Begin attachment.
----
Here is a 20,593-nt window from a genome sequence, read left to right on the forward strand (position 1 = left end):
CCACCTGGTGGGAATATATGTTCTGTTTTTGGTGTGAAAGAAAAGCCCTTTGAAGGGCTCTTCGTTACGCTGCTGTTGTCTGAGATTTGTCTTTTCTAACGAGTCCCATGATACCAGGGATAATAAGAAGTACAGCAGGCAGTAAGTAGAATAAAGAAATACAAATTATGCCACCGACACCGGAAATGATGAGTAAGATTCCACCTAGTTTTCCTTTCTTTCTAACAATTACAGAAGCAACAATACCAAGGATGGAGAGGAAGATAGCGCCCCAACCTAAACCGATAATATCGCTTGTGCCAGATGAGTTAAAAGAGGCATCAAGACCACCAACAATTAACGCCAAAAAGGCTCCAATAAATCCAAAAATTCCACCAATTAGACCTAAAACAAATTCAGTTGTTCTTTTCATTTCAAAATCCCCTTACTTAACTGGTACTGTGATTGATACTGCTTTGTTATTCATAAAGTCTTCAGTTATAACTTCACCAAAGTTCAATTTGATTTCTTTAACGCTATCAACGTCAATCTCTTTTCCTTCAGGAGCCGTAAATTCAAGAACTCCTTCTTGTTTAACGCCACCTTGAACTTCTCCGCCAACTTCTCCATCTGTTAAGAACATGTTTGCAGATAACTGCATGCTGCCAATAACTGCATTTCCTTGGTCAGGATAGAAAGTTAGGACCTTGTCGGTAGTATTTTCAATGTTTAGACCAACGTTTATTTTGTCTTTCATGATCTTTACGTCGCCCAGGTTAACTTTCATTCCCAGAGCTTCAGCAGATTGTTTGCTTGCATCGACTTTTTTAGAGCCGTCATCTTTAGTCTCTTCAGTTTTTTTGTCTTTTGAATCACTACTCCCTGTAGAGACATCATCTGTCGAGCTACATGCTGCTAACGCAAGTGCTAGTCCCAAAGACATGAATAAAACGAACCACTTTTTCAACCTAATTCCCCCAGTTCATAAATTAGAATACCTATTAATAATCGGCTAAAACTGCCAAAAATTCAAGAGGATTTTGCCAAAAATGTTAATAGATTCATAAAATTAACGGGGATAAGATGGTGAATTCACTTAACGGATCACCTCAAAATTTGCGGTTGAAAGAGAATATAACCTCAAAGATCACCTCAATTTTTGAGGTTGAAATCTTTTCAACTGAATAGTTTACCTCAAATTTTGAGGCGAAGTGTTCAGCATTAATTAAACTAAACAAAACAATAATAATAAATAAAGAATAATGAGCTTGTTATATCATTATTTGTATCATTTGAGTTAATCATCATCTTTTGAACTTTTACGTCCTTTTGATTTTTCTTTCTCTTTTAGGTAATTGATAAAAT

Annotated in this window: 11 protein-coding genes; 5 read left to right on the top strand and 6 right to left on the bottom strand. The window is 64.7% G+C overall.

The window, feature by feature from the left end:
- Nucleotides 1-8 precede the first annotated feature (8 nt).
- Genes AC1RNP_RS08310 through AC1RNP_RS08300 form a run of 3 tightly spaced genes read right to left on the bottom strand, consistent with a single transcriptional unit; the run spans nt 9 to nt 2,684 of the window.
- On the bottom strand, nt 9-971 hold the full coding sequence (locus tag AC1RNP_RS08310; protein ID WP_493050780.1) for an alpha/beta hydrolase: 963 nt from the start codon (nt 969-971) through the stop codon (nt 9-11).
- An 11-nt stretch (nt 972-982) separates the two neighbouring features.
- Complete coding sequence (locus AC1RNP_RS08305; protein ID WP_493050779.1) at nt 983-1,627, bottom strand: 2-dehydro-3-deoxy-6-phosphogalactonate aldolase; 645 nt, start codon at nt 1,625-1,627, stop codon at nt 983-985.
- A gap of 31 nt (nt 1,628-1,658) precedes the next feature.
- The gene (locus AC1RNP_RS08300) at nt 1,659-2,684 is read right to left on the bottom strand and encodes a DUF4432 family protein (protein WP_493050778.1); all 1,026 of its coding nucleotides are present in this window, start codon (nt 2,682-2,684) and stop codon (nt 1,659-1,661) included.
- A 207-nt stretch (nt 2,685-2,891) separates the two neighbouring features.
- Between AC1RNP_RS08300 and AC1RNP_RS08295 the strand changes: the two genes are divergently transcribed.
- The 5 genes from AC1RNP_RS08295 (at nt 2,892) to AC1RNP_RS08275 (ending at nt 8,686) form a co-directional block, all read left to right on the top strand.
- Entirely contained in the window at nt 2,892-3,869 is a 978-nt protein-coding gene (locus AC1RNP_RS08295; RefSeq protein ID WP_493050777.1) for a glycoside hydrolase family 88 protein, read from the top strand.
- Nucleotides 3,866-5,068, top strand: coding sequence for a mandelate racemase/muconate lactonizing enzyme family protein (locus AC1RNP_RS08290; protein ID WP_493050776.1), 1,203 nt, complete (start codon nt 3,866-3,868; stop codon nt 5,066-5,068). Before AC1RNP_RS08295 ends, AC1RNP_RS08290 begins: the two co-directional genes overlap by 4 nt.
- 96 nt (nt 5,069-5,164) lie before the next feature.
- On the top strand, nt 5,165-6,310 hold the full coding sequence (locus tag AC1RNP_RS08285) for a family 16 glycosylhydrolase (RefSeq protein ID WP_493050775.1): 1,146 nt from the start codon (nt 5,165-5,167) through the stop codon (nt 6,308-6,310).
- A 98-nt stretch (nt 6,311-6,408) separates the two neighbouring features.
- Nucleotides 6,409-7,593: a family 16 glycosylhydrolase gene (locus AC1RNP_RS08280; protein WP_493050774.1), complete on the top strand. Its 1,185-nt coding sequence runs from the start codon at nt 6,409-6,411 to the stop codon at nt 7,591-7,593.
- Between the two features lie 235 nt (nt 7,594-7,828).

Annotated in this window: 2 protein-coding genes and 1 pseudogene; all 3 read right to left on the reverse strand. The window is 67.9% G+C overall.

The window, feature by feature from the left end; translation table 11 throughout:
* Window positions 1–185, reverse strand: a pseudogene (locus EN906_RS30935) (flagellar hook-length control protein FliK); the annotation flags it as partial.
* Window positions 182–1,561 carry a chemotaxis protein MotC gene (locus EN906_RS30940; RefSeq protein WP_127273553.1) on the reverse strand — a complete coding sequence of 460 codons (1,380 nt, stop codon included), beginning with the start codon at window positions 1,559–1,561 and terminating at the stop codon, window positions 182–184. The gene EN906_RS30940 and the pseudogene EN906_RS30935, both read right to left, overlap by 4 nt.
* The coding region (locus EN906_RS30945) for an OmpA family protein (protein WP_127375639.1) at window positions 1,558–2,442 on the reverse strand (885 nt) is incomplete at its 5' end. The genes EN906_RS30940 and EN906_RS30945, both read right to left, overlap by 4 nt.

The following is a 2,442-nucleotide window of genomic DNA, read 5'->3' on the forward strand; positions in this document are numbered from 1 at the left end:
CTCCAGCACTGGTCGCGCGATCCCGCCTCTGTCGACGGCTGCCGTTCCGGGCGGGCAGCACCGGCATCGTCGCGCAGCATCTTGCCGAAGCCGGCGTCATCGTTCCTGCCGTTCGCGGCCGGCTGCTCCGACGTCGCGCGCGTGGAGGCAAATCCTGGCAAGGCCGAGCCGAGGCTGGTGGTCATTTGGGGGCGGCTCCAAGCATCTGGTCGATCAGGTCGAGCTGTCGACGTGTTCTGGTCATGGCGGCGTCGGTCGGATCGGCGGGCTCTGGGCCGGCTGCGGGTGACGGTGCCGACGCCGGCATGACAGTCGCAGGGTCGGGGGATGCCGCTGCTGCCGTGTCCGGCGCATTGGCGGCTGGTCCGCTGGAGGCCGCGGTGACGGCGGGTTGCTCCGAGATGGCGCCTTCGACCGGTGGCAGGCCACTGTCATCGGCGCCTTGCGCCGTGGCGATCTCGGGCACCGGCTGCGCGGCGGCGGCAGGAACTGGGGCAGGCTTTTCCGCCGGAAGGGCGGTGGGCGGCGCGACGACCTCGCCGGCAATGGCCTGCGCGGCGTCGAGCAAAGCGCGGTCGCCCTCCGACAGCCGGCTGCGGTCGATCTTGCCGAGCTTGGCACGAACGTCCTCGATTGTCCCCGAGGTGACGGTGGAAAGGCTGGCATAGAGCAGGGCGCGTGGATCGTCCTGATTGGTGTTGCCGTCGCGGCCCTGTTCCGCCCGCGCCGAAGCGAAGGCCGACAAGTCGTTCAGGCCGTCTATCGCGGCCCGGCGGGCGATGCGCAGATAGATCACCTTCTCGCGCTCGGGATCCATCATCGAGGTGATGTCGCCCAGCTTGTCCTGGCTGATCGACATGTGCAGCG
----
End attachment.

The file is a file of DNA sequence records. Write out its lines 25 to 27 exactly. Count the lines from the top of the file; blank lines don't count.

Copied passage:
* Window positions 182–1,561 carry a chemotaxis protein MotC gene (locus EN906_RS30940; RefSeq protein WP_127273553.1) on the reverse strand — a complete coding sequence of 460 codons (1,380 nt, stop codon included), beginning with the start codon at window positions 1,559–1,561 and terminating at the stop codon, window positions 182–184. The gene EN906_RS30940 and the pseudogene EN906_RS30935, both read right to left, overlap by 4 nt.
* The coding region (locus EN906_RS30945) for an OmpA family protein (protein WP_127375639.1) at window positions 1,558–2,442 on the reverse strand (885 nt) is incomplete at its 5' end. The genes EN906_RS30940 and EN906_RS30945, both read right to left, overlap by 4 nt.

The following is a 2,442-nucleotide window of genomic DNA, read 5'->3' on the forward strand; positions in this document are numbered from 1 at the left end: